void OvenTimer::paintEvent(QPaintEvent *)
 QPainter painter(this);
 int side = QMIN(width(), height());
 painter.setViewport((width() - side) /2, (height() - side) /2,
 side, side);
 painter.setWindow(-50, -50, 100, 100);

In paintEvent(), we set the viewport to be the largest square area that fits inside the widget, and we set the window to be the rectangle(-50, -50, 100, 100), that is, the 100 x 100 rectangle extending from (-50, -50) to (+50, +50). The QMIN() macro returns the lowest of its two arguments.

Figure 8.8. The OvenTimer widget at three different sizes


If we had not set the viewport to be a square, the oven timer would be an ellipse when the widget is resized to a non-square rectangle. In general, if we want to avoid such deformations, we must set the viewport and the window to rectangles with the same aspect ratio.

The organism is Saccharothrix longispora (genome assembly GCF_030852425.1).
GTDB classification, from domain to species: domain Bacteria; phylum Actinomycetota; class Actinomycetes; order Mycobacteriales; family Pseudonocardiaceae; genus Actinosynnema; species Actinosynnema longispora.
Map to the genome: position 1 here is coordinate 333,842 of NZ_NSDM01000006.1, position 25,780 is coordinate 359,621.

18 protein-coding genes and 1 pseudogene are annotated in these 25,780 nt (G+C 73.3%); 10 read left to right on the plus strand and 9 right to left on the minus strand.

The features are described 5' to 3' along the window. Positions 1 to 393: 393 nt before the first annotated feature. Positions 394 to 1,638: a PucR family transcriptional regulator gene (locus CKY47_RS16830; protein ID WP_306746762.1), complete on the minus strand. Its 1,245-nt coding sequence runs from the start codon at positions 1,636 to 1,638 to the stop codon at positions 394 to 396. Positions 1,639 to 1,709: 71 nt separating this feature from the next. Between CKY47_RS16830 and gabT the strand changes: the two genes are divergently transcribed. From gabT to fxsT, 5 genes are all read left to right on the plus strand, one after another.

The window setting of (-50, -50, 100, 100) was also chosen bearing these issues in mind:

  • QPainter's draw functions take int coordinate values. If we choose a window that is too small, we might not be able to specify all the points we need as integers.
  • If we use a large window and use drawText() to draw some text, we will need a larger font to compensate.

This makes (-50, -50, 100, 100) a better choice than, say, (-5, -5, 10, 10) or (-2000, -2000, 4000, 4000).

Now let's look at the drawing code:

void OvenTimer::draw(QPainter *painter)
 static const QCOORD triangle[3][2] = {
 { -2, -49 }, { +2, -49 }, { 0, -47 }
 QPen thickPen(colorGroup().foreground(), 2);
 QPen thinPen(colorGroup().foreground(), 1);

 painter->drawConvexPolygon(QPointArray(3, &triangle[0] [0]));

We start by drawing the tiny triangle that marks the 0 position at the top of the widget. The triangle is specified by three hard-coded coordinates, and we use drawConvexPolygon() to render it. We could have used drawPolygon(), but when we know the polygon we are drawing is convex, we can save some microseconds by calling drawConvexPolygon().